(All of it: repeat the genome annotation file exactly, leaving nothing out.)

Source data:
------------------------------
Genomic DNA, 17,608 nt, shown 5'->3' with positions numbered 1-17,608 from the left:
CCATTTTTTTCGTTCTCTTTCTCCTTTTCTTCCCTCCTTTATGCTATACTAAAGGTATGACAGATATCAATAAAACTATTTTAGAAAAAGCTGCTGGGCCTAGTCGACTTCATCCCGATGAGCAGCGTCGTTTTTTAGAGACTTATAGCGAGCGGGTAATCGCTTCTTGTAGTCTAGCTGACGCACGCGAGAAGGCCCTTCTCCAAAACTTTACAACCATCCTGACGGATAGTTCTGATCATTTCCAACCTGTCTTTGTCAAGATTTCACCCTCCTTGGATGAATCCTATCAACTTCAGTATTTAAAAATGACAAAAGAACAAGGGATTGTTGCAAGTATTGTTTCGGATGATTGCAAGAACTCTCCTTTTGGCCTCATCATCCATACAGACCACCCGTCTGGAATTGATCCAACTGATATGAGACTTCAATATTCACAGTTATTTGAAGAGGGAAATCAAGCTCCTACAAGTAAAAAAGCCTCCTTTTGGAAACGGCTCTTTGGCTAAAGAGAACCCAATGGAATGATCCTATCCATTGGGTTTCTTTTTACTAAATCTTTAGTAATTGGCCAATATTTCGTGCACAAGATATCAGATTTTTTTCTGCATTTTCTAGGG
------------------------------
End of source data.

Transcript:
Genomic DNA, 17,608 nt, shown 5'->3' with positions numbered 1-17,608 from the left:
CCATTTTTTTCGTTCTCTTTCTCCTTTTCTTCCCTCCTTTATGCTATACTAAAGGTATGACAGATATCAATAAAACTATTTTAGAAAAAGCTGCTGGGCCTAGTCGACTTCATCCCGATGAGCAGCGTCGTTTTTTAGAGACTTATAGCGAGCGGGTAATCGCTTCTTGTAGTCTAGCTGACGCACGCGAGAAGGCCCTTCTCCAAAACTTTACAACCATCCTGACGGATAGTTCTGATCATTTCCAACCTGTCTTTGTCAAGATTTCACCCTCCTTGGATGAATCCTATCAACTTCAGTATTTAAAAATGACAAAAGAACAAGGGATTGTTGCAAGTATTGTTTCGGATGATTGCAAGAACTCTCCTTTTGGCCTCATCATCCATACAGACCACCCGTCTGGAATTGATCCAACTGATATGAGACTTCAATATTCACAGTTATTTGAAGAGGGAAATCAAGCTCCTACAAGTAAAAAAGCCTCCTTTTGGAAACGGCTCTTTGGCTAAAGAGAACCCAATGGAATGATCCTATCCATTGGGTTTCTTTTTACTAAATCTTTAGTAATTGGCCAATATTTCGTGCACAAGATATCAGATTTTTTTCTGCATTTTCTAGGG